Post by Samantha Frisk
We arrived back in Windhoek, refreshed from our time at Etosha, and were ready to settle in and become a little more familiar with our temporary home. It was a packed week with tours of Windhoek and the start of classes and internships.
After Linda gave us an overall view of Windhoek, its different subdivisions and beautiful landscape, we hit up the local market for some Kapana (meat sliced and barbecued as you order it) and fat cakes! We admired the hand-made Oshiwambo skirts and took note of some other vendors we might want to visit later.
The next day, accompanied by a member of Kasie Adventures, we checked out some of what Katatura has to offer. In this formerly black township, we visited the local radio station, Lutheran church, and an art studio. We also shopped around for lunch and later in the day calculated how prices compared to those in the U.S., finding that the cost of living is much more than an average salary here and while some things may look inexpensive to us, a person has to work many hours to obtain some very basic items. Our guides offered us an honest perspective of some of the challenges this township still faces and the ways they hope to combat those, specifically by inspiring young students.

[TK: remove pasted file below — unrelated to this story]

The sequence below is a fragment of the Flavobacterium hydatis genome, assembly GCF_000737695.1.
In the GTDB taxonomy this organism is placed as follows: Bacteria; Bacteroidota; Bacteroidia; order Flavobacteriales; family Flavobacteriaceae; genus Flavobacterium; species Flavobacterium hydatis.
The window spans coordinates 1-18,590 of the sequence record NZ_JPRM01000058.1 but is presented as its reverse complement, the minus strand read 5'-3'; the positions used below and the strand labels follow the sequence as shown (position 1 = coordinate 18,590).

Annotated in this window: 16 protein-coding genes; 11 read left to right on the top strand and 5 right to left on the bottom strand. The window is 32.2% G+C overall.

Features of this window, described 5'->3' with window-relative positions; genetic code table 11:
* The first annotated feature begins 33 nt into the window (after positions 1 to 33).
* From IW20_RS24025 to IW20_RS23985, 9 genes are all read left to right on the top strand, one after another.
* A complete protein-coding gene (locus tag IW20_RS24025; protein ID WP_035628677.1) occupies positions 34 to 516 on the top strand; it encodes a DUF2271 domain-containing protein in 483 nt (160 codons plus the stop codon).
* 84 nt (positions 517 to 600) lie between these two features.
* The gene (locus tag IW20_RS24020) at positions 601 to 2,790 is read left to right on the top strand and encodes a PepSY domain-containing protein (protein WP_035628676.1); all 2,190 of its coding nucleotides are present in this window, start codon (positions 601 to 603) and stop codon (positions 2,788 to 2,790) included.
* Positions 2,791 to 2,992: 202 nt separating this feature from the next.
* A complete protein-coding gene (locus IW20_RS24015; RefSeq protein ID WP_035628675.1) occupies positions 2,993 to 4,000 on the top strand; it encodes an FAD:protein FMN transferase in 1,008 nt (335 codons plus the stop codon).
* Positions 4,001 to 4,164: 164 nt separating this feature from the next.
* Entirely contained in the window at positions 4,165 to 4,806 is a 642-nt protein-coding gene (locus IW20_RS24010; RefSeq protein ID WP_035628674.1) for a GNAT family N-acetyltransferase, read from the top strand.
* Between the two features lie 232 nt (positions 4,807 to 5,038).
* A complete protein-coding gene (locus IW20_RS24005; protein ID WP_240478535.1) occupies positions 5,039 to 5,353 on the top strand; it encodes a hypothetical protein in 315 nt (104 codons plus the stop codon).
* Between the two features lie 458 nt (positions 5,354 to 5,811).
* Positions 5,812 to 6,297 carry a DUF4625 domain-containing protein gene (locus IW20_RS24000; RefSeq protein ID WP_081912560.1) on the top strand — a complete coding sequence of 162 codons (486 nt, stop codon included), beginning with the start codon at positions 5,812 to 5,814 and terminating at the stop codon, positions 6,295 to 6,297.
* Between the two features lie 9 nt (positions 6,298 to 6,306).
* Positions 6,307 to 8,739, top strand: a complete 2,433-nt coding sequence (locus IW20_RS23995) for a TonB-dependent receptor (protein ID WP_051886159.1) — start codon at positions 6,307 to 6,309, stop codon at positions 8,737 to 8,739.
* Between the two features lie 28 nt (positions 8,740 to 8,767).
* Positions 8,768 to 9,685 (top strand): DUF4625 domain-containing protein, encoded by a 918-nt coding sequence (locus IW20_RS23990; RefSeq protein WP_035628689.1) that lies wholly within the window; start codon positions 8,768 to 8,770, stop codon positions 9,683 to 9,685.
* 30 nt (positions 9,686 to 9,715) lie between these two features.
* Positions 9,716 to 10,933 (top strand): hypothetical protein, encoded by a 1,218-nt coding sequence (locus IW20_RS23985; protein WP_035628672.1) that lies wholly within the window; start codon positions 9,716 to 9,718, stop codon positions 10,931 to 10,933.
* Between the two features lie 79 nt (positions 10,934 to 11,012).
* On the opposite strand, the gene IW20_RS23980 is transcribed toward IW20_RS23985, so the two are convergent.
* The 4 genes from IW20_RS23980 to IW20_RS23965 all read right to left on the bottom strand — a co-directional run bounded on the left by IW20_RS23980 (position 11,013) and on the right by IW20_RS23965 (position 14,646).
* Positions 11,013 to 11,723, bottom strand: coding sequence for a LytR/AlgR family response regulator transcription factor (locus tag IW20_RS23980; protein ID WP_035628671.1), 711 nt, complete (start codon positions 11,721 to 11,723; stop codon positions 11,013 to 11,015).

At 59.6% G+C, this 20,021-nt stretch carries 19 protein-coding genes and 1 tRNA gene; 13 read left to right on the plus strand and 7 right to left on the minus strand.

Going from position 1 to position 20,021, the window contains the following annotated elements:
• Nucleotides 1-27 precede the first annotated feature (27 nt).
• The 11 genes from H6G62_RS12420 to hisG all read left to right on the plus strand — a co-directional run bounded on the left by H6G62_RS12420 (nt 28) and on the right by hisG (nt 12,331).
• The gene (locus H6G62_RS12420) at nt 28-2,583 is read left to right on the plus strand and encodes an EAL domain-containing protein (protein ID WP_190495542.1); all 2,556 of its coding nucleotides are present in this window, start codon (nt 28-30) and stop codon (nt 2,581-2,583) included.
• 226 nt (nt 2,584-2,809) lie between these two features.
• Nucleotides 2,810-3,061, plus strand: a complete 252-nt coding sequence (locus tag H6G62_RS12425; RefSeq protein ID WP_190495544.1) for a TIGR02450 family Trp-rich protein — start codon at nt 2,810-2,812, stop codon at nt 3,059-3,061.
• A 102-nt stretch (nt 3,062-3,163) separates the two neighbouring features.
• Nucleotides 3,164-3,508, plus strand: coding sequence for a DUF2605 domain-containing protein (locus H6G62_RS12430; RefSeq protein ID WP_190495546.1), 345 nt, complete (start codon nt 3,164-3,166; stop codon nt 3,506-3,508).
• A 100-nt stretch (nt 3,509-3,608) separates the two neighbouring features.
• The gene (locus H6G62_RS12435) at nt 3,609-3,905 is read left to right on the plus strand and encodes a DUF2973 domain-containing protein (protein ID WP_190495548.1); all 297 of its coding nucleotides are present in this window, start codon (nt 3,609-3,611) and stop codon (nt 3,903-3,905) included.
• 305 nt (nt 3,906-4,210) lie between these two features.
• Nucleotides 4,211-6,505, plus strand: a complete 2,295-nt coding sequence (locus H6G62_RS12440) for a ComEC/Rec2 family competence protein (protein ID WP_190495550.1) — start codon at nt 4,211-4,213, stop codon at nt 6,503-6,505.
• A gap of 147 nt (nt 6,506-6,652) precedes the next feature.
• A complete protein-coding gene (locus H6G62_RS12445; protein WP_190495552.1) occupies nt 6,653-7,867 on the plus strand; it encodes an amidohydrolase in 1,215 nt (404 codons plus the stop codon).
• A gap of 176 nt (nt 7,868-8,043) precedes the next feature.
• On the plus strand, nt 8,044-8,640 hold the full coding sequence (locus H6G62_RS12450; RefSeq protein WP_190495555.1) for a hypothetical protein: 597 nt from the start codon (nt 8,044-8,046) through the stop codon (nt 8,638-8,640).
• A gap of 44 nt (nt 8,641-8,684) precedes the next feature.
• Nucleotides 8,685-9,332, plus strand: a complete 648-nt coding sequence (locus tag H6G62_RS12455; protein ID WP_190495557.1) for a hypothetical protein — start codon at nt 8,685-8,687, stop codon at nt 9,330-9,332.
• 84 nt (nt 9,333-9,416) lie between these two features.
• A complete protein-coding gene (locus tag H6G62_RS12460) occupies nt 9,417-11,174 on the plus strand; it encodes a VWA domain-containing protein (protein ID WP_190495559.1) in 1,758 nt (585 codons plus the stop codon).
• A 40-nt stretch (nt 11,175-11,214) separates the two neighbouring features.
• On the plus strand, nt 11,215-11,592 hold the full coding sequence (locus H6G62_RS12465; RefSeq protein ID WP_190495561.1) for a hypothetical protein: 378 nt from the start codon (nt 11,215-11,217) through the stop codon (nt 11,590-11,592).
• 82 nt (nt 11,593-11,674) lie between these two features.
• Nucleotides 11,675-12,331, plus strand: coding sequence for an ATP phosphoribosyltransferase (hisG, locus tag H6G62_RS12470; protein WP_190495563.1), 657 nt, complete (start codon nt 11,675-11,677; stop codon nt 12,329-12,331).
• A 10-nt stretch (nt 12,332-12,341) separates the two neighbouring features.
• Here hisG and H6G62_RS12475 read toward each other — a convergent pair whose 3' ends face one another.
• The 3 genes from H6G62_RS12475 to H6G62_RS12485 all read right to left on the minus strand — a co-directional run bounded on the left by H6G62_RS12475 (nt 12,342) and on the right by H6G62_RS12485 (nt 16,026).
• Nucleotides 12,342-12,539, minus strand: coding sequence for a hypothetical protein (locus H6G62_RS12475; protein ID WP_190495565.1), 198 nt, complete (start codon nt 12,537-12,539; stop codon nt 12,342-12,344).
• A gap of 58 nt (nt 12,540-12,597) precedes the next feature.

Kasie Adventures was founded by Young Achievers, a youth empowerment group that is run almost entirely by students. They organize and implement projects and seminars that aim to empower younger students through passing along their leadership skills and encouraging educational goals. As an initiative to try to become self-sustainable they created Kasie Adventures and now give tours of Katutura on a more intimate level than just driving through or seeing the township from a distance.
For me, this was a chance to interact a little with the people that live there and I was shocked to find that many of them do not come in contact with white people often. Though this seemed outrageous to many of us, the reality was that though apartheid laws were not still in place, they still have an effect on the people living here.
Finally, we started some classes and our internships; our language class was particularly interesting. Damara is the language that our rural home stay families will primarily speak, so we have begun learning greetings and introductions. This “click” language is particularly difficult for a lot of us because of the new sounds it incorporates, but Sarah (a permanent CGE staff member) taught our first class and was really enthusiastic and encouraging, so we had fun.
The busy, but exciting week, was brought to a fantastic close with our first Yoga class. The group left feeling rejuvenated and ready for the weekend!